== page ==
Haye, who turned professional in 2001 as a Cruiserweight notched up 10 impressive victories before being derailed by a questionable Carl Thompson. He fought on and won all of his 11 fights at Cruiserweight picking up the EBU, WBA and WBC World Cruiserweight titles before moving up to the Heavyweight division in 2008. Many questioned Haye’s chin and felt he would be seriously exposed by the heavier punches but he kick started this chapter by knocking out Monte Barrett in the 5th round. This was Haye’s only taste of life as a Heavyweight and with much controversy surrounding him seemingly dodging both Klitschko brothers including him pulling out of a clash with Wladimir in 2009 with a back injury he eventually faced Nikolay Valuev on November 7th 2009.

The fight went to points and Haye was handed the decision but the feeling amongst most spectators was that he did not do enough to justify the victory and winning the WBA Heavyweight title from Valuev and the general consensus was that he ‘stole’ the belt.

Since that night Haye’s only other fight was against an over the hill John Ruiz. Haye came out the victor by way of a 9th round TKO but the feeling was that Haye had dodged sterner tests by taking on Ruiz.

Despite Haye supposedly calling out both Klitschko brothers and damning both of their previous opponents on September 7th it was confirmed that Audley Harrison would be his next opponent, but has Haye made a huge mistake?

Whichever way you look at it Haye has avoided the Klitschkos and with fellow Englishman Derek Chisora being confirmed as Wladimir’s next opponent this has come as torrid news for Haye. Regardless of the outcome of Chisora-Klitschko, Chisora has already gained mass praise for having the bottle to take on Klitschko so early in his career and people are instantly honoring him where Haye has fell fail.

Haye’s bout with Harrison is under a month before the Chisora Klitschko fight and this could be an awful period for him. Everybody is expecting him to knock out Harrison so if he indeed does this it will be a sense of ‘Well, how could you lose!?’ On the other hand, if Harrison was to land that colossus left hook of his and take out Haye there would simply be nowhere for Haye to turn. Not only had he dodged the best but he would have also lost to a fighter that has failed to deliver on so many occasions, a fighter that has been called “delusional” and “not good enough to be a professional Boxer” by some big names within the sport but also a fighter that is reviled by such a large amount of fans. The Hayemaker could potentially find himself in a position where he has lost his World title, he has lost to an arch enemy but added to that he may also have to face the embarrassment of seeing another Heavyweight Boxer in Derek Chisora take on and defeat an opponent who for so long he has dodged; whichever angle you wish to tilt this David Haye is not in a great position.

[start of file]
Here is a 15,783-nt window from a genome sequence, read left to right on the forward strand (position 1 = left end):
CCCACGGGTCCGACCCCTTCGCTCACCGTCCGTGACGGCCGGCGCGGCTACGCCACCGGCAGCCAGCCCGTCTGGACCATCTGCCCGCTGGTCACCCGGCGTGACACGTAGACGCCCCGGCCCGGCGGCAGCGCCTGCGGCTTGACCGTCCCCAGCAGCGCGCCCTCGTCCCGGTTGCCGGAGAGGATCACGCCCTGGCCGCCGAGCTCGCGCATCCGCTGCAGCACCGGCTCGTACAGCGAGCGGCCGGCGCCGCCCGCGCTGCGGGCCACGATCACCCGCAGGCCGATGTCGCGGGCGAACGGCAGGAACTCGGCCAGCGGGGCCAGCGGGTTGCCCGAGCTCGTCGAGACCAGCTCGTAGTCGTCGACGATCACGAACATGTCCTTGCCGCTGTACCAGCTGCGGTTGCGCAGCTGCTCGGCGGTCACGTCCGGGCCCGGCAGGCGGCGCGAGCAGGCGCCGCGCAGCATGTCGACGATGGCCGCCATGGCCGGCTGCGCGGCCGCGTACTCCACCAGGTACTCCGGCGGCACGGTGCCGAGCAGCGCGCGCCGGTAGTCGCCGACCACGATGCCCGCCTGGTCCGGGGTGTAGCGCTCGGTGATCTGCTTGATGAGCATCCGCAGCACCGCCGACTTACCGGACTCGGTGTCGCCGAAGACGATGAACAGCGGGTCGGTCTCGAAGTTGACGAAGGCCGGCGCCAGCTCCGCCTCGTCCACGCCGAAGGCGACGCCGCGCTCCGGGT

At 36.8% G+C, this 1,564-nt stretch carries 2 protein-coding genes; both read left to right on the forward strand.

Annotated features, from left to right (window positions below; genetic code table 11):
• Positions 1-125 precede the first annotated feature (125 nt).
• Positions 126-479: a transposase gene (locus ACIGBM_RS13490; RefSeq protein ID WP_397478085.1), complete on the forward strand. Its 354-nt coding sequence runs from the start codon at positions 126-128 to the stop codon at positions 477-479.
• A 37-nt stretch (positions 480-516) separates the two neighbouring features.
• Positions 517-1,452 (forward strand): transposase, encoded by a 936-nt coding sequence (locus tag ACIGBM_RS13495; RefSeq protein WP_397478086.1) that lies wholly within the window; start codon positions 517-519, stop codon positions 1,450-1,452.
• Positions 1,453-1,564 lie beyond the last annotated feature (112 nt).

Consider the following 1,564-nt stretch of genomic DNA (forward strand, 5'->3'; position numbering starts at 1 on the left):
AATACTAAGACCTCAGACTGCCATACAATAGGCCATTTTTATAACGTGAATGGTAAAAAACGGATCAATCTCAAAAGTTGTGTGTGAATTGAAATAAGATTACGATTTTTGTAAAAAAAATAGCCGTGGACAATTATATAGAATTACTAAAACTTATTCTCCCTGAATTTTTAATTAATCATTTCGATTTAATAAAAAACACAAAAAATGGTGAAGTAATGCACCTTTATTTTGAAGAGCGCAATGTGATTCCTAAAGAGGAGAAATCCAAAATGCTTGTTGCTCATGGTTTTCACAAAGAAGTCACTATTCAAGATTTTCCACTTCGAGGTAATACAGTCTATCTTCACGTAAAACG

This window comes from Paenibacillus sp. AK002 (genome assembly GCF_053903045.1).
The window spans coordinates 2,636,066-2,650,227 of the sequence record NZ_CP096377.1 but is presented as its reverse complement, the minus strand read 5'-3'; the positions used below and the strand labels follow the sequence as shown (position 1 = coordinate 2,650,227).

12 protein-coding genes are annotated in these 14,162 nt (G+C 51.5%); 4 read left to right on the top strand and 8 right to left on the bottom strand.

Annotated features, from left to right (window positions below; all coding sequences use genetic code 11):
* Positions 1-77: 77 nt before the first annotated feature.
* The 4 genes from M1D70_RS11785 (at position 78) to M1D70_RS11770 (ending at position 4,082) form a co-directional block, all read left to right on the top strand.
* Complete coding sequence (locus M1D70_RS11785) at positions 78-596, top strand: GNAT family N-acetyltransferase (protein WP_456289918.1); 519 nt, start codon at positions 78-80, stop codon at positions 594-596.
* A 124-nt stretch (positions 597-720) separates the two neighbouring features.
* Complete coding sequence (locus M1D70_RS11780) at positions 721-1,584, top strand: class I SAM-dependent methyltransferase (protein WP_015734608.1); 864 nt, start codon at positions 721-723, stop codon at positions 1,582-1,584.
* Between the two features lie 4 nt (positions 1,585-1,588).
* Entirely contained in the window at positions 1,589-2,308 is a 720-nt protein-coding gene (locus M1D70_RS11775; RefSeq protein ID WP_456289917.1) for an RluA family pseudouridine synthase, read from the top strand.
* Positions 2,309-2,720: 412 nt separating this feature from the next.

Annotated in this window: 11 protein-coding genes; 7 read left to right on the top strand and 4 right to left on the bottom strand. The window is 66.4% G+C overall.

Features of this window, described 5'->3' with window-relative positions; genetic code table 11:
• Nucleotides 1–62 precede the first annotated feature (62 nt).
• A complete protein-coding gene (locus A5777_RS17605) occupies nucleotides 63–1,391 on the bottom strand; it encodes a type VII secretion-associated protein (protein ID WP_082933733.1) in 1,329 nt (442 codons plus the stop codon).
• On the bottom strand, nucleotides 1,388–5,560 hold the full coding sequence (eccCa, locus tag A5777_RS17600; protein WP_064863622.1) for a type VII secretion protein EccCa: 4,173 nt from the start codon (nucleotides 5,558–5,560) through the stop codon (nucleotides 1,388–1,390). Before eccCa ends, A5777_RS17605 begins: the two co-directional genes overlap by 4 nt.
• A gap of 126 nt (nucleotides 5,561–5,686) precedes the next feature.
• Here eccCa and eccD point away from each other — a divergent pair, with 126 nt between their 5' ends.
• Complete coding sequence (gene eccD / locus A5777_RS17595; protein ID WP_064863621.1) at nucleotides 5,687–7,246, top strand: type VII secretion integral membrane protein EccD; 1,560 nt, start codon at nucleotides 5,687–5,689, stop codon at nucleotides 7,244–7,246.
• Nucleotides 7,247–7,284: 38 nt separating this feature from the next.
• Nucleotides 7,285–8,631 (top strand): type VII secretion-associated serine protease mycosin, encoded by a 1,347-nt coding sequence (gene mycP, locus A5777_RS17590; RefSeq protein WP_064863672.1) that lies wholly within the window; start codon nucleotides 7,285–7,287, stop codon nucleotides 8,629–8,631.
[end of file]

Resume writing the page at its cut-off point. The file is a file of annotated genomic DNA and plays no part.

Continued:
With both of these fights on the way it is a massive period for British Boxing and we are set to find out a lot about a couple of top names. Audley Harrison’s demise has been called upon for years and Haye is on a mission to answer those cry’s but Harrison lacks little in the confidence department and for years has been telling us ‘he still believes’ and he ‘will’ become the Heavyweight Champ. You have to hand Harrison some credit, it’s a given that his professional career has been torrid to date but what did he tell the world? That he ‘would’ fight for and become the Heavyweight Champ… So far he has lived up to his promise regardless of how dour his journey has been on the way. Nobody would have believed him prior to the Prizefighter series and although it is at times painful to see him be overwhelmed by his self belief he is on route to achieve his lifetime goal. Note to David “The Hayemaker” Haye: Approach with extreme caution.